Adventitious roots, commonly known as air roots, are aerial roots that grow along the stems and vines of tropical plants. The roots help plants climb in search of sunlight while the terrestrial roots remain firmly anchored to the ground. In the warm, humid environment of the jungle, aerial roots absorb moisture and nutrients from the air. Some have chlorophyll and are able to photosynthesize. A common question, “should I trim air roots,” is often pondered on. When it comes to air root pruning, experts have mixed opinions. Primarily, it depends on the type of plant. Read on to learn more about pruning air roots on a few commonly grown plants.
Trimming Air Roots on Orchids
Aerial roots on orchids are vital to the plant because they absorb moisture and carbon dioxide that help the orchid grow and produce healthy roots, leaves, and flowers. This is true even if the roots look dead. The best option is to leave the air roots alone. If aerial roots are extensive, it may be a sign your orchid is overgrown and needs a larger pot. At this time, you can bury lower aerial roots in the new pot. Be careful not to force the roots because they may snap.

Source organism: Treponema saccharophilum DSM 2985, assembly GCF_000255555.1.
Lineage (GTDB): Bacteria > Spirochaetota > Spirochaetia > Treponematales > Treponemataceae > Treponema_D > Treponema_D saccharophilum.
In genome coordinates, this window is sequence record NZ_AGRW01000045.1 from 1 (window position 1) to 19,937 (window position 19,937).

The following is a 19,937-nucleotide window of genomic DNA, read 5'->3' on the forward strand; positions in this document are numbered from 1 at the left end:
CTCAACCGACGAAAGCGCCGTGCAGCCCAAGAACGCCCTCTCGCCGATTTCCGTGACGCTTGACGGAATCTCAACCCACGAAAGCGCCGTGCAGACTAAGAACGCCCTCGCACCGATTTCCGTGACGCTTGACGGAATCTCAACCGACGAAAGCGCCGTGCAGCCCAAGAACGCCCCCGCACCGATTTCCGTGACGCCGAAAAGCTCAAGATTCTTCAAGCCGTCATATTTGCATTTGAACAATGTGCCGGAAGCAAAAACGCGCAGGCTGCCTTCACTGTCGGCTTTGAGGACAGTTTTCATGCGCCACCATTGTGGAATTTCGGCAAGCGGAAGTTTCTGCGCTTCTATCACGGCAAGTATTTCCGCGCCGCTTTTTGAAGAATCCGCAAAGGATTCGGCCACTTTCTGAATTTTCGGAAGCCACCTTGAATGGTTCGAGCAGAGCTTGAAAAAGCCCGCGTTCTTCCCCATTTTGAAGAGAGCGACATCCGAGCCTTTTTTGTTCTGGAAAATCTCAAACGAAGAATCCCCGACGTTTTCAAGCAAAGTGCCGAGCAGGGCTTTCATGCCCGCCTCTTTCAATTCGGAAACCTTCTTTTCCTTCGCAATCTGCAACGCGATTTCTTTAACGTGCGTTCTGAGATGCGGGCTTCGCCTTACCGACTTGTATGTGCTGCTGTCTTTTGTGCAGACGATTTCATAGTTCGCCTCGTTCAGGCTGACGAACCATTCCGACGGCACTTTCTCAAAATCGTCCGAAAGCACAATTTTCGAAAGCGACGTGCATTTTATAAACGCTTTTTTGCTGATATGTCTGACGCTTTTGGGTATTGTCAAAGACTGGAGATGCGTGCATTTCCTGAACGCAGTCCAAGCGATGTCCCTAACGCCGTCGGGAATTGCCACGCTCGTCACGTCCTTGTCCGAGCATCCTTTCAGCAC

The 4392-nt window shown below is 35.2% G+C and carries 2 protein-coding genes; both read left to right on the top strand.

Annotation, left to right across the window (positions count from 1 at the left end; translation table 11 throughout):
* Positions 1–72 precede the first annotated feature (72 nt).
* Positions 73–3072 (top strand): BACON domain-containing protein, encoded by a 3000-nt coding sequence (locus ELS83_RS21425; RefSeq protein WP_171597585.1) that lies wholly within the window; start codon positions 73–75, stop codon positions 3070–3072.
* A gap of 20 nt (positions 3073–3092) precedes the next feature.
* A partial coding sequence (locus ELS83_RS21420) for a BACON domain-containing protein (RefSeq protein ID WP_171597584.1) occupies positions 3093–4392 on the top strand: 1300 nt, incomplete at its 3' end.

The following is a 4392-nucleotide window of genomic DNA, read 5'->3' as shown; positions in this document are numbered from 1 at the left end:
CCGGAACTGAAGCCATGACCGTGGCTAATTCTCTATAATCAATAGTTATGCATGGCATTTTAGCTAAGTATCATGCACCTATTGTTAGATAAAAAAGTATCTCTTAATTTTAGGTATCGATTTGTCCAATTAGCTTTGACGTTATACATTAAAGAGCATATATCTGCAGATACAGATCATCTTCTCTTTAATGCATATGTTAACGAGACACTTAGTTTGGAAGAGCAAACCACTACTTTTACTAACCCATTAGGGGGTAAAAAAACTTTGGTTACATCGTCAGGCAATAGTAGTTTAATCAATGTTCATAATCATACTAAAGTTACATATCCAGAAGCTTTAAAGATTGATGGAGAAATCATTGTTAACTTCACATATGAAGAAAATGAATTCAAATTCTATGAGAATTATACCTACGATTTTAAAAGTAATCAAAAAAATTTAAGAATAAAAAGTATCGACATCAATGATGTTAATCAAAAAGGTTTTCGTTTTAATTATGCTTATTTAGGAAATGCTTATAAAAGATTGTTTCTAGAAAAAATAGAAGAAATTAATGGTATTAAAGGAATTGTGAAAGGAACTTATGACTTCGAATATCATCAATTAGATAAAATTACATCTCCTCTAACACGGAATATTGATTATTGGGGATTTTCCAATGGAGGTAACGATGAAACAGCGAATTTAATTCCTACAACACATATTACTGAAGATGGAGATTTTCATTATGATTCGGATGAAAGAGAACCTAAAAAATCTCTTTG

How to Trim Air Roots on Philodendron
Air roots on indoor philodendrons aren’t really necessary and you can snip them if you find them unsightly. Removing these roots won’t kill your plant. Water the plant well a few days ahead. Mix a small amount of water-soluble fertilizer into the water—no more than a teaspoon per three cups of water. Use a sharp tool and be sure to sterilize the blade with rubbing alcohol or a solution of nine parts water to one part bleach before you begin. Alternatively, coil the vines and press them into the potting mix (or the ground if you live in a warm environment and your philodendron is growing outdoors). If your philodendron is growing on a moss stick, you can try to pin them to the stick.
Pruning Air Roots on Dwarf Schlefflera
Dwarf schlefflera, often grown as bonsai, is another common plant that frequently develops air roots, but most growers think the roots should be encouraged. However, it’s okay to prune a few small, unwanted roots to promote the growth of healthier, larger, aerial roots.
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A Credentialed Garden Writer, Mary H. Dyer was with Gardening Know How in the very beginning, publishing articles as early as 2007.